- Associated Press - Tuesday, July 11, 2017

PIERRE, S.D. (AP) - The South Dakota Division of Banking is investigating whether a short-term lending company’s new loan product complies with an interest rate cap voters passed in the 2016 election, the financial regulatory office said Tuesday.

Voters limited interest rates charged by businesses such as payday and auto title lenders to 36 percent annually. The Banking Division said in a statement that Dollar Loan Center is offering short-term loans in Rapid City and Sioux Falls with a 36 percent annual interest rate, charging late fees if they’re not repaid in one week.

The voter initiative caused many short-term lenders to leave South Dakota. Dollar Loan Center renewed at least two state licenses for 2017, declining to renew eight others, according to information the division released in January.

Dollar Loan Center CEO Chuck Brennan said in a statement to the Argus Leader that the new loan product conforms specifically to the voter-approved measure. Brennan didn’t immediately return a telephone message from The Associated Press.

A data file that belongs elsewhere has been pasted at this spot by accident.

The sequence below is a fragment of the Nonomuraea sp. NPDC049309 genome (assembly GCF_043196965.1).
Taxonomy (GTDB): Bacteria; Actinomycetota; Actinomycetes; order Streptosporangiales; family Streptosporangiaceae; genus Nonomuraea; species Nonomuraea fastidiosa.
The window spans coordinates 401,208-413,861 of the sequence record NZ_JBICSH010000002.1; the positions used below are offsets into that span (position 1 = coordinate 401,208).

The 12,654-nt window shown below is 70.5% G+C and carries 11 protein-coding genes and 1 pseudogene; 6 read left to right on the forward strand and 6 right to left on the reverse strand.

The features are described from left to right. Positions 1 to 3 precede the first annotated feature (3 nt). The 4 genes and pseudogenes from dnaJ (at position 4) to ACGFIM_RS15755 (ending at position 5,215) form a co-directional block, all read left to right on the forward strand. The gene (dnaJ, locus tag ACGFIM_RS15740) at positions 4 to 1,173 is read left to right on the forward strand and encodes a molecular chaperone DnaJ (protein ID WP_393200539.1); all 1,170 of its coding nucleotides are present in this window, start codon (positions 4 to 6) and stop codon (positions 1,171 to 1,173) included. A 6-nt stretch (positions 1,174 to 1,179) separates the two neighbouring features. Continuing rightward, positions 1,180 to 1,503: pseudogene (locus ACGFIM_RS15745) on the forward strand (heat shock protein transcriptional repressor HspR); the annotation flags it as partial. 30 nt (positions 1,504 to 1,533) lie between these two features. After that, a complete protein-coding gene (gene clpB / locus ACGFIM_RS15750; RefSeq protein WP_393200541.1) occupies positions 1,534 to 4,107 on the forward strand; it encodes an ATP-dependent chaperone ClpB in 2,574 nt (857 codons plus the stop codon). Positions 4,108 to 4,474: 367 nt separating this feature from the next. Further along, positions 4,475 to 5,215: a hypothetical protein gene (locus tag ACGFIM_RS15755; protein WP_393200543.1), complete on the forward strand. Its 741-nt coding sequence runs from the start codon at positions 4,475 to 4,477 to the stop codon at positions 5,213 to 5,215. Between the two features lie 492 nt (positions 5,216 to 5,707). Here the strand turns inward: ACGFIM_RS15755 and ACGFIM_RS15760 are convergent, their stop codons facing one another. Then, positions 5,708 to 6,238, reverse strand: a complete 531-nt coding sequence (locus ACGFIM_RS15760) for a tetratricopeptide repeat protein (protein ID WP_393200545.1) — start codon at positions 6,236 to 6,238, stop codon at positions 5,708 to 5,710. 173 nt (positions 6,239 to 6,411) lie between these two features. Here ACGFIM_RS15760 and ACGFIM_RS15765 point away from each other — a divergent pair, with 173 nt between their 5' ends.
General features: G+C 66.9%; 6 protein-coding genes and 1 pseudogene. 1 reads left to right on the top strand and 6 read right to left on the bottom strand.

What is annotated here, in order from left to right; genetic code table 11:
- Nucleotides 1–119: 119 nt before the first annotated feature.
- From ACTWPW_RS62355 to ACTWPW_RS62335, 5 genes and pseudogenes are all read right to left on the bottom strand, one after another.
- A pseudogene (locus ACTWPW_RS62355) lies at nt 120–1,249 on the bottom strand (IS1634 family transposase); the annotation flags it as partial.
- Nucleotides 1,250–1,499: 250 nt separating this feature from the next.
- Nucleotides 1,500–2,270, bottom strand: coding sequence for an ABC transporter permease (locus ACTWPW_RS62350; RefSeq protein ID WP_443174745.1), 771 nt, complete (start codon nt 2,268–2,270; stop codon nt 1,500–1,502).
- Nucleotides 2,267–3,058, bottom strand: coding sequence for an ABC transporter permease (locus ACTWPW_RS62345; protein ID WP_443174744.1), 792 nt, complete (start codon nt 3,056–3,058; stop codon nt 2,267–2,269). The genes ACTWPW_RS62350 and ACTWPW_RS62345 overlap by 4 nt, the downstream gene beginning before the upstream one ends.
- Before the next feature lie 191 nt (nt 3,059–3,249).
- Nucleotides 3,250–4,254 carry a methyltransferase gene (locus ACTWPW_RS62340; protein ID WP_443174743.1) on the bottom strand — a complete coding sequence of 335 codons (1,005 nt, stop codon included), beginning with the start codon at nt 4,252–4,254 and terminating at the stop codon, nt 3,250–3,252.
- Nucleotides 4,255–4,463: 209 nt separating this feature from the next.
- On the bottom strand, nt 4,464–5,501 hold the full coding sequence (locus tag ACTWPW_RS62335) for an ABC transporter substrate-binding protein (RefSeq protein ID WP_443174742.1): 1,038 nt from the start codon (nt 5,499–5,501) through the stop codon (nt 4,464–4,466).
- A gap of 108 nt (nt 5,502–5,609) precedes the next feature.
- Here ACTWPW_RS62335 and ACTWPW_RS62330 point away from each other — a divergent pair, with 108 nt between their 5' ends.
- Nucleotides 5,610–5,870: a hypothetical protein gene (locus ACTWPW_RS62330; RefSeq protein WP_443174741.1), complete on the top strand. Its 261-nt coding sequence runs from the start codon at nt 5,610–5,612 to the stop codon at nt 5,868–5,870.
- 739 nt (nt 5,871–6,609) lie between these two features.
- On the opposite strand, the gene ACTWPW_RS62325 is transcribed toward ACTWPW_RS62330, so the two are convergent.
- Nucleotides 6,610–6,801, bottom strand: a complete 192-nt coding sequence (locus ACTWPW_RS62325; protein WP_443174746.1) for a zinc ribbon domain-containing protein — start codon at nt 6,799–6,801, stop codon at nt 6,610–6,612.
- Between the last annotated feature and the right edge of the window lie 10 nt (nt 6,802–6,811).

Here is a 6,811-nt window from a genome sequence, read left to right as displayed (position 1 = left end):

Democratic Sen. Reynold Nesiba, who helped lead the rate cap campaign, said the product violates the spirit of the law and is a move to evade the cap.

“I’m disappointed and angry that 76 percent of South Dakota voters said they wanted a 36 percent rate cap and here is a local businessperson who says he loves this community that is ignoring the will of the people,” Nesiba said.

Dollar Loan Center’s new “signature loans” come in $250 increments up to $1,000, according to the company’s website, www.dontbebroke.com . Someone who borrowed $250 would be charged a $25 late fee each week until the loan is paid off, while a $1,000 loan would incur a $70 weekly late fee.

Diane Standaert, director of state policy at the Center for Responsible Lending, said the product warrants investigation. South Dakota’s law has a provision that protects against attempts to evade the rate cap, she said.

“Looking at the terms, it appears to be a loan product intended to be difficult to repay and then make money off of the inability to repay those loans,” she said.

The Banking Division will review the terms of the loan in conjunction with state law to determine if the product is in compliance, Director Bret Afdahl said in the statement.

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